Many of us take painkillers without even thinking about it. However, recent FDA warnings of liver damage may make you think twice. While some recommendations have been made to take the prescription drugs Vicodin and Percocet off the shelves, other experts advise targeting acetaminophen specifically by lowering its recommended daily dosage.
Acetaminophen is the main component in Vicodin and Percocet as well as in extra-strength Tylenol and Excedrin. The FDA has found a connection between acetaminophen and accidental liver damage. Between 1998 and 2003, acetaminophen damage was the primary cause of acute liver failure in 22 U.S. specialty medical centers, according to an FDA study.
A recent MSNBC article detailed the answers to some common questions surrounding acetaminophen. Here's some of that information that you may find useful:
Q: What's the harm in taking Tylenol? Everyone uses it.
A: There's no doubt it is extremely common for pain relief. According to the Journal of the American Medical Association, a 2002 study found that between 16 and 20 percent of U.S. adults use analgesics like acetaminophen and ibuprofen in any given week.
The problem is that too many individuals don't consider the correct dosage amounts for the painkiller, sometimes taking 10-12 pills within 24 hours. The correct dosage is currently 4 grams of acetaminophen per day, which equals eight 500-milligram Extra Strength Tylenol.
Q: Don't I have to take a lot of pills for it to have health consequences?
A: No, which is one of the reasons why the FDA wants to lower the dosage recommendation of acetaminophen – even just a small amount over the recommended level can result in liver damage.
The level at which damage can occur is believed to be between 5 and 7.5 grams a day, which is only an extra two to seven 500-milligram pills a day. Continue this mild overuse for days or months, or combine it with alcohol, and liver damage and even death are definite possibilities.
Q: What's the story behind Percocet and Vicodin?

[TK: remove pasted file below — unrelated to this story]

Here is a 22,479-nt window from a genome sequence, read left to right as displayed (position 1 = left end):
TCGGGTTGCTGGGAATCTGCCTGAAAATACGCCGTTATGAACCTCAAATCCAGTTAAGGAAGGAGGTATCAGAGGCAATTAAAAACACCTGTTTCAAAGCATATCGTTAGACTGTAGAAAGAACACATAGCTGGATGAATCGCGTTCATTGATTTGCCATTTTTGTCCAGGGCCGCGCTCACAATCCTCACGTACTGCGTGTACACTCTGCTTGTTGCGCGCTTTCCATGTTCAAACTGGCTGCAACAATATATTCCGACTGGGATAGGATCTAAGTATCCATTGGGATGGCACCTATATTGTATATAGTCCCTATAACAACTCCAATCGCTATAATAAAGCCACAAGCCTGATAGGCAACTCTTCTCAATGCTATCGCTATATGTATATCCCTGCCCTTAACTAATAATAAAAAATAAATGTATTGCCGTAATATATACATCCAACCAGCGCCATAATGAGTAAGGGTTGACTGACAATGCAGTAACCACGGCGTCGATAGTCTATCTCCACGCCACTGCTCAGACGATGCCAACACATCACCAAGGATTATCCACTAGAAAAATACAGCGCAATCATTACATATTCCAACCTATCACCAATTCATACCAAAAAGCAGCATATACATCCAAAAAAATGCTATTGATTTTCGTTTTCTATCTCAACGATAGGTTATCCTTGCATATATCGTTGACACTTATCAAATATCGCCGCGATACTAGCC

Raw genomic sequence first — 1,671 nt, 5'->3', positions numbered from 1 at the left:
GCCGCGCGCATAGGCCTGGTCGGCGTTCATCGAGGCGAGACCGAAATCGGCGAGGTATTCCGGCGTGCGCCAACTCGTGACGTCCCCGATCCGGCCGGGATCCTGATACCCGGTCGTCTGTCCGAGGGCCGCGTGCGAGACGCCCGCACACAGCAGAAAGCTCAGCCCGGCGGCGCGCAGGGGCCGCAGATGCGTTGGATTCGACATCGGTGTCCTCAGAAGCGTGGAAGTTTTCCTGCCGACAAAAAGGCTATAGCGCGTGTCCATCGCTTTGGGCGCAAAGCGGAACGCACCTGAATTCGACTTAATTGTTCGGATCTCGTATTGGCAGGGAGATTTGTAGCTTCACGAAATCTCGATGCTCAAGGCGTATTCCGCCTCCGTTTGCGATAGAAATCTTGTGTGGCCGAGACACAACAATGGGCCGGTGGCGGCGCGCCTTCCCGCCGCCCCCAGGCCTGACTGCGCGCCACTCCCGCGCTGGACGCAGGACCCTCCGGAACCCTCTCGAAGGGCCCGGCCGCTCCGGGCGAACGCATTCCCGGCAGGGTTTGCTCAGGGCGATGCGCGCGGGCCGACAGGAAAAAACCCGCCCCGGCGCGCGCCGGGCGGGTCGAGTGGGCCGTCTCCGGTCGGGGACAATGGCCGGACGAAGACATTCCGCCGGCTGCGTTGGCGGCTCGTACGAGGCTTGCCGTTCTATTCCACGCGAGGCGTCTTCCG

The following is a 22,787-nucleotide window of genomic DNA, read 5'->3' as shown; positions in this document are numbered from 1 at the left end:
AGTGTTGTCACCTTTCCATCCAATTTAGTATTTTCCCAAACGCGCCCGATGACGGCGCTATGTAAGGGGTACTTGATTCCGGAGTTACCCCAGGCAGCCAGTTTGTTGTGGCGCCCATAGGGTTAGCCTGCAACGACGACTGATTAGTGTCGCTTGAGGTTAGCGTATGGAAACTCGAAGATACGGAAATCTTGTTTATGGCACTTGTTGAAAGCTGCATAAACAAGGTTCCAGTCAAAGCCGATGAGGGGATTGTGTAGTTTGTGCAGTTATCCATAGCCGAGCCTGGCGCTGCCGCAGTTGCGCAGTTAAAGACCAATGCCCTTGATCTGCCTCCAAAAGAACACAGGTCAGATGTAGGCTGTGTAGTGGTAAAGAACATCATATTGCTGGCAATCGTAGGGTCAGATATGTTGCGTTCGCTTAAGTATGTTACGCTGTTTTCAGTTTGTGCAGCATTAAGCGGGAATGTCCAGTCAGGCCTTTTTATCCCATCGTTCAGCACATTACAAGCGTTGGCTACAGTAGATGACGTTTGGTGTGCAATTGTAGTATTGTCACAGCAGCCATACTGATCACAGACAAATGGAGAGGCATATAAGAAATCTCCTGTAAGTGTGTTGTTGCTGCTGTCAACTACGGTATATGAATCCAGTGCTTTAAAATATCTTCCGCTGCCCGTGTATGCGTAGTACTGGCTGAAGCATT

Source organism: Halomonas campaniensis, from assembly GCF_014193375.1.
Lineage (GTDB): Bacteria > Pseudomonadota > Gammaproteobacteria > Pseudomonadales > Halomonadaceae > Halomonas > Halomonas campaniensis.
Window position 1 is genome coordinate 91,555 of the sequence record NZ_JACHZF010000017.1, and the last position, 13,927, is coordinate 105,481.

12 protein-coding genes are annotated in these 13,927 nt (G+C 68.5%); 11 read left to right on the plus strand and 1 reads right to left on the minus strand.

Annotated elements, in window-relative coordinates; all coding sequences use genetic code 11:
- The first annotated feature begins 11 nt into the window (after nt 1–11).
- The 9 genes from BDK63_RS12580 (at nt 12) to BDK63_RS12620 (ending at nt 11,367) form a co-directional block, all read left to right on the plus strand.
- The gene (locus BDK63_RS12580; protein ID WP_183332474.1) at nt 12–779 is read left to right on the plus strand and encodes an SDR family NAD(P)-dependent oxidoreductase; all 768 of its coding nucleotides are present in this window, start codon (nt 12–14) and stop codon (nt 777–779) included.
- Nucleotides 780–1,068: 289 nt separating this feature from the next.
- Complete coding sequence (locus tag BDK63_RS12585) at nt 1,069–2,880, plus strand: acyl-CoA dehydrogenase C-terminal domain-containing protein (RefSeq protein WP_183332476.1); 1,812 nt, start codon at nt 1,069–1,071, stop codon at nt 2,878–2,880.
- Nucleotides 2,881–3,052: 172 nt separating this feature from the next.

A: These two drugs are safe if taken as prescribed by doctors, but unintentional overdoses occur when people don't know or disregard a doctor's direction. According to the FDA, prescription drugs are connected to about 60 percent of acetaminophen-related deaths.
Q: How do I know if I have liver damage from acetaminophen?
A: Look for the following symptoms: low fever with stomach pain, loss of appetite, or nausea; dark-colored urine and clay-colored stools; and jaundice, which is the yellowing of the skin or eyes. If left untreated, liver damage can led to liver failure, the need for a liver transplant, or death.
Keep in mind that liver damage can begin with an initial phase which is followed by a period of apparent improvement. Don't take acetaminophen during that period, even if it seems as though you are recovering. When the third, most serious phase takes its course, and if you've worsened your condition by taking acetaminophen during that second phase, future recovery may be impossible.
Q: What is the safe dosage of acetaminophen?
A: The FDA is still determining this – it may be between 2 and 3 grams per day. In any case, it's best to decrease the strength of the pills you take as soon as possible. It's also important to remember that acetaminophen can be in prescription drugs like Percocet and Vicodin as well as over-the-counter medications like NyQuil. Take these into account when determining your daily intake of acetaminophen.